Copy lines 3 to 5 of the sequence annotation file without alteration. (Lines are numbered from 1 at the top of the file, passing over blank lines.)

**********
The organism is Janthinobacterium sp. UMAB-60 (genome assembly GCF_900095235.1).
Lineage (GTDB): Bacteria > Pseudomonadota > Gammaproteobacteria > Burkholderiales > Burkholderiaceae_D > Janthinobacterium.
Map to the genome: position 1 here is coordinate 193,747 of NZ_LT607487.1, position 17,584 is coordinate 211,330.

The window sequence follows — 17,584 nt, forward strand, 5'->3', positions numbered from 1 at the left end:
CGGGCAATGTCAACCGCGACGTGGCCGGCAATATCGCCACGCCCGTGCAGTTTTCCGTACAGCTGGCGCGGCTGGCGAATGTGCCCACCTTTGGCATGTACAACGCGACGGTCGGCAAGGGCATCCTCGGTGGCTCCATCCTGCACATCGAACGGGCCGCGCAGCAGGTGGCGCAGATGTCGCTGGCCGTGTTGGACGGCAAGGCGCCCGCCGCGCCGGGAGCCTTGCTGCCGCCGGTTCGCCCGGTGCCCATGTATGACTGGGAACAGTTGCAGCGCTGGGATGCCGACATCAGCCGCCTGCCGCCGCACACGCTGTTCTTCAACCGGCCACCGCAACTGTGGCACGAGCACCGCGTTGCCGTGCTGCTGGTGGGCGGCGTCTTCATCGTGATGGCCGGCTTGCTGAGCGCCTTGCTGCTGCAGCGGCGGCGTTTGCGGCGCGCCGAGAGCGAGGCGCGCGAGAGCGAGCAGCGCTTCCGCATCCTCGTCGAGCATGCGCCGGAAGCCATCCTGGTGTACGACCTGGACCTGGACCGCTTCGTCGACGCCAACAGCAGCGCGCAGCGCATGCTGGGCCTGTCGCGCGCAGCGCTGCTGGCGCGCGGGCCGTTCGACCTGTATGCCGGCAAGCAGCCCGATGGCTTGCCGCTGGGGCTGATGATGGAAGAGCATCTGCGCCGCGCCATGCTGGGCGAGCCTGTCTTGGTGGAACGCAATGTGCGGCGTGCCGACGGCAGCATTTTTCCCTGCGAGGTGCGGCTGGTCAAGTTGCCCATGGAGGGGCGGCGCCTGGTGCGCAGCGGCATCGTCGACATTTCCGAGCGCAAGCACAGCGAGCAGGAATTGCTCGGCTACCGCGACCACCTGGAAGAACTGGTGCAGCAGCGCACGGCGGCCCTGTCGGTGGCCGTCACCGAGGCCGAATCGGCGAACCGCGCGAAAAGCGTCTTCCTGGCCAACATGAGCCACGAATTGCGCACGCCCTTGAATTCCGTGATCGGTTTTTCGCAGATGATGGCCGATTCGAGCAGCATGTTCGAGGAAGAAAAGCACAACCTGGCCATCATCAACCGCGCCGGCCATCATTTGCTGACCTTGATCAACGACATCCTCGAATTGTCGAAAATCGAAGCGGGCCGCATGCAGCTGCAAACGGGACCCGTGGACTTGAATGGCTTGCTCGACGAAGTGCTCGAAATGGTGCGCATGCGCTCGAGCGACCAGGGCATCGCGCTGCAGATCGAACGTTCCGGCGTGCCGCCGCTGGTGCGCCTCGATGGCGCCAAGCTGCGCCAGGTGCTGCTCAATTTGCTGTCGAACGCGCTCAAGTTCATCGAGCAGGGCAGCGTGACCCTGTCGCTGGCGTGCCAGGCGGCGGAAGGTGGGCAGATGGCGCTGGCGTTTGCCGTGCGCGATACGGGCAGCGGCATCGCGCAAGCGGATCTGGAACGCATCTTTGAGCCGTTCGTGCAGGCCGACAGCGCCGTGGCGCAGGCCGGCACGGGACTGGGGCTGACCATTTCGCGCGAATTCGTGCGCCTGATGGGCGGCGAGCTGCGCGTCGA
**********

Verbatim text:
Map to the genome: position 1 here is coordinate 193,747 of NZ_LT607487.1, position 17,584 is coordinate 211,330.

The window sequence follows — 17,584 nt, forward strand, 5'->3', positions numbered from 1 at the left end:
CGGGCAATGTCAACCGCGACGTGGCCGGCAATATCGCCACGCCCGTGCAGTTTTCCGTACAGCTGGCGCGGCTGGCGAATGTGCCCACCTTTGGCATGTACAACGCGACGGTCGGCAAGGGCATCCTCGGTGGCTCCATCCTGCACATCGAACGGGCCGCGCAGCAGGTGGCGCAGATGTCGCTGGCCGTGTTGGACGGCAAGGCGCCCGCCGCGCCGGGAGCCTTGCTGCCGCCGGTTCGCCCGGTGCCCATGTATGACTGGGAACAGTTGCAGCGCTGGGATGCCGACATCAGCCGCCTGCCGCCGCACACGCTGTTCTTCAACCGGCCACCGCAACTGTGGCACGAGCACCGCGTTGCCGTGCTGCTGGTGGGCGGCGTCTTCATCGTGATGGCCGGCTTGCTGAGCGCCTTGCTGCTGCAGCGGCGGCGTTTGCGGCGCGCCGAGAGCGAGGCGCGCGAGAGCGAGCAGCGCTTCCGCATCCTCGTCGAGCATGCGCCGGAAGCCATCCTGGTGTACGACCTGGACCTGGACCGCTTCGTCGACGCCAACAGCAGCGCGCAGCGCATGCTGGGCCTGTCGCGCGCAGCGCTGCTGGCGCGCGGGCCGTTCGACCTGTATGCCGGCAAGCAGCCCGATGGCTTGCCGCTGGGGCTGATGATGGAAGAGCATCTGCGCCGCGCCATGCTGGGCGAGCCTGTCTTGGTGGAACGCAATGTGCGGCGTGCCGACGGCAGCATTTTTCCCTGCGAGGTGCGGCTGGTCAAGTTGCCCATGGAGGGGCGGCGCCTGGTGCGCAGCGGCATCGTCGACATTTCCGAGCGCAAGCACAGCGAGCAGGAATTGCTCGGCTACCGCGACCACCTGGAAGAACTGGTGCAGCAGCGCACGGCGGCCCTGTCGGTGGCCGTCACCGAGGCCGAATCGGCGAACCGCGCGAAAAGCGTCTTCCTGGCCAACATGAGCCACGAATTGCGCACGCCCTTGAATTCCGTGATCGGTTTTTCGCAGATGATGGCCGATTCGAGCAGCATGTTCGAGGAAGAAAAGCACAACCTGGCCATCATCAACCGCGCCGGCCATCATTTGCTGACCTTGATCAACGACATCCTCGAATTGTCGAAAATCGAAGCGGGCCGCATGCAGCTGCAAACGGGACCCGTGGACTTGAATGGCTTGCTCGACGAAGTGCTCGAAATGGTGCGCATGCGCTCGAGCGACCAGGGCATCGCGCTGCAGATCGAACGTTCCGGCGTGCCGCCGCTGGTGCGCCTCGATGGCGCCAAGCTGCGCCAGGTGCTGCTCAATTTGCTGTCGAACGCGCTCAAGTTCATCGAGCAGGGCAGCGTGACCCTGTCGCTGGCGTGCCAGGCGGCGGAAGGTGGGCAGATGGCGCTGGCGTTTGCCGTGCGCGATACGGGCAGCGGCATCGCGCAAGCGGATCTGGAACGCATCTTTGAGCCGTTCGTGCAGGCCGACAGCGCCGTGGCGCAGGCCGGCACGGGACTGGGGCTGACCATTTCGCGCGAATTCGTGCGCCTGATGGGCGGCGAGCTGCGCGTCGA